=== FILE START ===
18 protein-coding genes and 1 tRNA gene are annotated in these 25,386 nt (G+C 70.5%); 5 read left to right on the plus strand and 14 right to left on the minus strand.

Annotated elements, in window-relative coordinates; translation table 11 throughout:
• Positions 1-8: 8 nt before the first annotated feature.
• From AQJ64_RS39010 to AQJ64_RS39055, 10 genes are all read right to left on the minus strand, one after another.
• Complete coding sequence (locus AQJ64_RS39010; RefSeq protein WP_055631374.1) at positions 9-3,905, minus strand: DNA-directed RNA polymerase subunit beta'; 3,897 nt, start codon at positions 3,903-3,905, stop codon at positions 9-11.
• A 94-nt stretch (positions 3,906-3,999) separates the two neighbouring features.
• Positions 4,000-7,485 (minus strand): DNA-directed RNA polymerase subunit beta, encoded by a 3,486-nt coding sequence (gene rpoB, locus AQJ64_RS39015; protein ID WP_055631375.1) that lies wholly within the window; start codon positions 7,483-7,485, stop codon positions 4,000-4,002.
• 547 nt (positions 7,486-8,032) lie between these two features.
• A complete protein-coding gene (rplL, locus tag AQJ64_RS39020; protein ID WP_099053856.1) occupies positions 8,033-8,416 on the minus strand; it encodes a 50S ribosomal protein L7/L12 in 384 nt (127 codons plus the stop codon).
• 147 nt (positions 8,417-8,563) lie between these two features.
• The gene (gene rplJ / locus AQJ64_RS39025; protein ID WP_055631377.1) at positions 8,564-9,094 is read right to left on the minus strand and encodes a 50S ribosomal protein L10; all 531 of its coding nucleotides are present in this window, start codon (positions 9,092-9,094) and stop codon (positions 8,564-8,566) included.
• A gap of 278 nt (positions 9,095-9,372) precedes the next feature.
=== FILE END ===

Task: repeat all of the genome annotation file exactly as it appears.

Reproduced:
18 protein-coding genes and 1 tRNA gene are annotated in these 25,386 nt (G+C 70.5%); 5 read left to right on the plus strand and 14 right to left on the minus strand.

Annotated elements, in window-relative coordinates; translation table 11 throughout:
• Positions 1-8: 8 nt before the first annotated feature.
• From AQJ64_RS39010 to AQJ64_RS39055, 10 genes are all read right to left on the minus strand, one after another.
• Complete coding sequence (locus AQJ64_RS39010; RefSeq protein WP_055631374.1) at positions 9-3,905, minus strand: DNA-directed RNA polymerase subunit beta'; 3,897 nt, start codon at positions 3,903-3,905, stop codon at positions 9-11.
• A 94-nt stretch (positions 3,906-3,999) separates the two neighbouring features.
• Positions 4,000-7,485 (minus strand): DNA-directed RNA polymerase subunit beta, encoded by a 3,486-nt coding sequence (gene rpoB, locus AQJ64_RS39015; protein ID WP_055631375.1) that lies wholly within the window; start codon positions 7,483-7,485, stop codon positions 4,000-4,002.
• 547 nt (positions 7,486-8,032) lie between these two features.
• A complete protein-coding gene (rplL, locus tag AQJ64_RS39020; protein ID WP_099053856.1) occupies positions 8,033-8,416 on the minus strand; it encodes a 50S ribosomal protein L7/L12 in 384 nt (127 codons plus the stop codon).
• 147 nt (positions 8,417-8,563) lie between these two features.
• The gene (gene rplJ / locus AQJ64_RS39025; protein ID WP_055631377.1) at positions 8,564-9,094 is read right to left on the minus strand and encodes a 50S ribosomal protein L10; all 531 of its coding nucleotides are present in this window, start codon (positions 9,092-9,094) and stop codon (positions 8,564-8,566) included.
• A gap of 278 nt (positions 9,095-9,372) precedes the next feature.